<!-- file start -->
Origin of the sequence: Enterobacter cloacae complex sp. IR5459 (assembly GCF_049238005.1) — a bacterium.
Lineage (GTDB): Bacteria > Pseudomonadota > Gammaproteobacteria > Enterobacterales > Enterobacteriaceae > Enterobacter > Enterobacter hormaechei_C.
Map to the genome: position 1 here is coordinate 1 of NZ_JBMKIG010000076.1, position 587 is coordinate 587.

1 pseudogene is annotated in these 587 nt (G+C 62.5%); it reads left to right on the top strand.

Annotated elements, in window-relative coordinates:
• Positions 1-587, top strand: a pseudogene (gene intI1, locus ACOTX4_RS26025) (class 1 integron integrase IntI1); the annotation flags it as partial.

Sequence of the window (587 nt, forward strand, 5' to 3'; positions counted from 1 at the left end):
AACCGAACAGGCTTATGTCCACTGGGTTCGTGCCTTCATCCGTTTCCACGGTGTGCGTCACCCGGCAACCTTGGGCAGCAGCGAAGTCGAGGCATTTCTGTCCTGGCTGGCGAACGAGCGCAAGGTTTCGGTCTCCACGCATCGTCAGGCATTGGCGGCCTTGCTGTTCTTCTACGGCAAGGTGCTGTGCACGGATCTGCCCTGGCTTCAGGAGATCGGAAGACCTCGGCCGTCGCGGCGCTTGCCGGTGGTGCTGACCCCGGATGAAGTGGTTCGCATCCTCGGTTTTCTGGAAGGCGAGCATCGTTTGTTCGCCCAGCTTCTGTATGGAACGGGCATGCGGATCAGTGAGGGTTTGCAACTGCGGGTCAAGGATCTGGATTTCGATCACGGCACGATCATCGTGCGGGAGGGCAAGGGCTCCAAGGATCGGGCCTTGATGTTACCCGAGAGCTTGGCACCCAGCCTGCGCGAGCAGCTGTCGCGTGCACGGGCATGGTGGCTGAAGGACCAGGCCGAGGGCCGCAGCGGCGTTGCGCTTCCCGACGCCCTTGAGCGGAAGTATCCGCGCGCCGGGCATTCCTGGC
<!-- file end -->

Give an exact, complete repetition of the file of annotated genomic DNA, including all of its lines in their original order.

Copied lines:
Origin of the sequence: Enterobacter cloacae complex sp. IR5459 (assembly GCF_049238005.1) — a bacterium.
Lineage (GTDB): Bacteria > Pseudomonadota > Gammaproteobacteria > Enterobacterales > Enterobacteriaceae > Enterobacter > Enterobacter hormaechei_C.
Map to the genome: position 1 here is coordinate 1 of NZ_JBMKIG010000076.1, position 587 is coordinate 587.

1 pseudogene is annotated in these 587 nt (G+C 62.5%); it reads left to right on the top strand.

Annotated elements, in window-relative coordinates:
• Positions 1-587, top strand: a pseudogene (gene intI1, locus ACOTX4_RS26025) (class 1 integron integrase IntI1); the annotation flags it as partial.

Sequence of the window (587 nt, forward strand, 5' to 3'; positions counted from 1 at the left end):
AACCGAACAGGCTTATGTCCACTGGGTTCGTGCCTTCATCCGTTTCCACGGTGTGCGTCACCCGGCAACCTTGGGCAGCAGCGAAGTCGAGGCATTTCTGTCCTGGCTGGCGAACGAGCGCAAGGTTTCGGTCTCCACGCATCGTCAGGCATTGGCGGCCTTGCTGTTCTTCTACGGCAAGGTGCTGTGCACGGATCTGCCCTGGCTTCAGGAGATCGGAAGACCTCGGCCGTCGCGGCGCTTGCCGGTGGTGCTGACCCCGGATGAAGTGGTTCGCATCCTCGGTTTTCTGGAAGGCGAGCATCGTTTGTTCGCCCAGCTTCTGTATGGAACGGGCATGCGGATCAGTGAGGGTTTGCAACTGCGGGTCAAGGATCTGGATTTCGATCACGGCACGATCATCGTGCGGGAGGGCAAGGGCTCCAAGGATCGGGCCTTGATGTTACCCGAGAGCTTGGCACCCAGCCTGCGCGAGCAGCTGTCGCGTGCACGGGCATGGTGGCTGAAGGACCAGGCCGAGGGCCGCAGCGGCGTTGCGCTTCCCGACGCCCTTGAGCGGAAGTATCCGCGCGCCGGGCATTCCTGGC